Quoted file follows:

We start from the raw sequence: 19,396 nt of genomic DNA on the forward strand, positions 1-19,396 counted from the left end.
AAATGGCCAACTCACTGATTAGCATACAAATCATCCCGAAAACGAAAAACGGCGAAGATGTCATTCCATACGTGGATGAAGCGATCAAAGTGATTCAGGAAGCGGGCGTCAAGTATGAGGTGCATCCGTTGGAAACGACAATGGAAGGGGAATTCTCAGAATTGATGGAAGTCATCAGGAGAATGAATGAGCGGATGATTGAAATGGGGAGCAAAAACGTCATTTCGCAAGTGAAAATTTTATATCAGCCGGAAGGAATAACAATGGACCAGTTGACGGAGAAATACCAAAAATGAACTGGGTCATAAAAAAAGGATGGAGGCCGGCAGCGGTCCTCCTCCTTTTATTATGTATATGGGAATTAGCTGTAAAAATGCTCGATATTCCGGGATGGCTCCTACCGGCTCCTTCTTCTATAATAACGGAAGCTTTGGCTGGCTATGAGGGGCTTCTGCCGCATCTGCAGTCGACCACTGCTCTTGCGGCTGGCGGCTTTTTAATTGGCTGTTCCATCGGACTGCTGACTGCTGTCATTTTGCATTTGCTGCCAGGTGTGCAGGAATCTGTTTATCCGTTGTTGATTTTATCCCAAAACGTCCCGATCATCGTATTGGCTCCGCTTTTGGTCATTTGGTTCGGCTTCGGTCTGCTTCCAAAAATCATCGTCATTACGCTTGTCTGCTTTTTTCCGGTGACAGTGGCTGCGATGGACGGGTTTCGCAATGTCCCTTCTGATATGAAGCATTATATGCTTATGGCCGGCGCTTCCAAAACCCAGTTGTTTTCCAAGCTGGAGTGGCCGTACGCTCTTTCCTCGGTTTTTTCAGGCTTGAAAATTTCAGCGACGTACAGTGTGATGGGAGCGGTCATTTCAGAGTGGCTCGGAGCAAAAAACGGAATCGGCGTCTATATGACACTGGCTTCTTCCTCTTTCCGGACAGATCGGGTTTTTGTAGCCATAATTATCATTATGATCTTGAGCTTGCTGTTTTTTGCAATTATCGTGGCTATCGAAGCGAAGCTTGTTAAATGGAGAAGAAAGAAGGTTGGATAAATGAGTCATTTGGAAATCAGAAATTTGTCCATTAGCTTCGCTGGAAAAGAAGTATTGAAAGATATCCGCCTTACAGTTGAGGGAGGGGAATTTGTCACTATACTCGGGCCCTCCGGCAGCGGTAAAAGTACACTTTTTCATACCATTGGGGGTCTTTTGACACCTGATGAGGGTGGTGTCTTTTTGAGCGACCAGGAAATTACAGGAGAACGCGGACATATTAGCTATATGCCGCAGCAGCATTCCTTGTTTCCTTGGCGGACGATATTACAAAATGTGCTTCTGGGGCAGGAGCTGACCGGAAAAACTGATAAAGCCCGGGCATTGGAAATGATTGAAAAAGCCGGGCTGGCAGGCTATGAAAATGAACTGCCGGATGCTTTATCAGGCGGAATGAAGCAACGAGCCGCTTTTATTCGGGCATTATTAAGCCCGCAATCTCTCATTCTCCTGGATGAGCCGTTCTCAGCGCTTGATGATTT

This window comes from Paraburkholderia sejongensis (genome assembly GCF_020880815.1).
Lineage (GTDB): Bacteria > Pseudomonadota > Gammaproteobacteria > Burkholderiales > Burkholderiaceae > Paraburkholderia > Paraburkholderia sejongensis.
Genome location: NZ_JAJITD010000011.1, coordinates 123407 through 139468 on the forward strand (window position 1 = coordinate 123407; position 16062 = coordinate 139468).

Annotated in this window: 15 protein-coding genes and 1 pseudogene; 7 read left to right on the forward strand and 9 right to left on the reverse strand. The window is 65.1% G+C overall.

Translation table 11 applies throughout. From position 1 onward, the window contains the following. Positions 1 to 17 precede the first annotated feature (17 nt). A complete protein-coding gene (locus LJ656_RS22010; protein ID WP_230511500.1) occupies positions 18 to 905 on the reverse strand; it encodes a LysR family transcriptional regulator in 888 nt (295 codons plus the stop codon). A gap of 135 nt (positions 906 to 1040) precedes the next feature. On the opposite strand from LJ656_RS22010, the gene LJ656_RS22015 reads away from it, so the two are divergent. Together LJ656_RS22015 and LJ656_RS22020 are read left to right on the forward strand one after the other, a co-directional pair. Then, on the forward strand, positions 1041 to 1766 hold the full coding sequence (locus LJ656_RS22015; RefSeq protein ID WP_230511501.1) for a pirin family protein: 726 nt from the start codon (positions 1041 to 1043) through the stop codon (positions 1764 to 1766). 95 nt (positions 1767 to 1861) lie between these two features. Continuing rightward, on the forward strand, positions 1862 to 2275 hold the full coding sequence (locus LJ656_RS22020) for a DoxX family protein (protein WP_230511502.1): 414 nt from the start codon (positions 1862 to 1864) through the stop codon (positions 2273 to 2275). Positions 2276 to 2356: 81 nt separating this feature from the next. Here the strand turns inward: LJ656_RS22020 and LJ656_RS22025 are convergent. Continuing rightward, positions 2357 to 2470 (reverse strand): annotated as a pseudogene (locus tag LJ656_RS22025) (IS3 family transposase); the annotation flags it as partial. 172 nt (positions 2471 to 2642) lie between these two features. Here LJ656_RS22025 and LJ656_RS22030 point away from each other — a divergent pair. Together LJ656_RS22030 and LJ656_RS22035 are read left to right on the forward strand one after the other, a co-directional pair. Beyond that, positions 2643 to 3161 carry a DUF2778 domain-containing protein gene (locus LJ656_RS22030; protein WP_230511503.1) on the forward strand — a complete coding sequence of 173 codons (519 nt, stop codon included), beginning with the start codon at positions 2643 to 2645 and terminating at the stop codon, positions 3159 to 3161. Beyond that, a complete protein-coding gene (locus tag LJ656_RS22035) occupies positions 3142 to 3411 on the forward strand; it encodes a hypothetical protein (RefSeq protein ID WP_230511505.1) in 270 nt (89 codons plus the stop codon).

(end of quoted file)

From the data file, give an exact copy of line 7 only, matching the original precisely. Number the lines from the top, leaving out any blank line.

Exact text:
Translation table 11 applies throughout. From position 1 onward, the window contains the following. Positions 1 to 17 precede the first annotated feature (17 nt). A complete protein-coding gene (locus LJ656_RS22010; protein ID WP_230511500.1) occupies positions 18 to 905 on the reverse strand; it encodes a LysR family transcriptional regulator in 888 nt (295 codons plus the stop codon). A gap of 135 nt (positions 906 to 1040) precedes the next feature. On the opposite strand from LJ656_RS22010, the gene LJ656_RS22015 reads away from it, so the two are divergent. Together LJ656_RS22015 and LJ656_RS22020 are read left to right on the forward strand one after the other, a co-directional pair. Then, on the forward strand, positions 1041 to 1766 hold the full coding sequence (locus LJ656_RS22015; RefSeq protein ID WP_230511501.1) for a pirin family protein: 726 nt from the start codon (positions 1041 to 1043) through the stop codon (positions 1764 to 1766). 95 nt (positions 1767 to 1861) lie between these two features. Continuing rightward, on the forward strand, positions 1862 to 2275 hold the full coding sequence (locus LJ656_RS22020) for a DoxX family protein (protein WP_230511502.1): 414 nt from the start codon (positions 1862 to 1864) through the stop codon (positions 2273 to 2275). Positions 2276 to 2356: 81 nt separating this feature from the next. Here the strand turns inward: LJ656_RS22020 and LJ656_RS22025 are convergent. Continuing rightward, positions 2357 to 2470 (reverse strand): annotated as a pseudogene (locus tag LJ656_RS22025) (IS3 family transposase); the annotation flags it as partial. 172 nt (positions 2471 to 2642) lie between these two features. Here LJ656_RS22025 and LJ656_RS22030 point away from each other — a divergent pair. Together LJ656_RS22030 and LJ656_RS22035 are read left to right on the forward strand one after the other, a co-directional pair. Beyond that, positions 2643 to 3161 carry a DUF2778 domain-containing protein gene (locus LJ656_RS22030; protein WP_230511503.1) on the forward strand — a complete coding sequence of 173 codons (519 nt, stop codon included), beginning with the start codon at positions 2643 to 2645 and terminating at the stop codon, positions 3159 to 3161. Beyond that, a complete protein-coding gene (locus tag LJ656_RS22035) occupies positions 3142 to 3411 on the forward strand; it encodes a hypothetical protein (RefSeq protein ID WP_230511505.1) in 270 nt (89 codons plus the stop codon).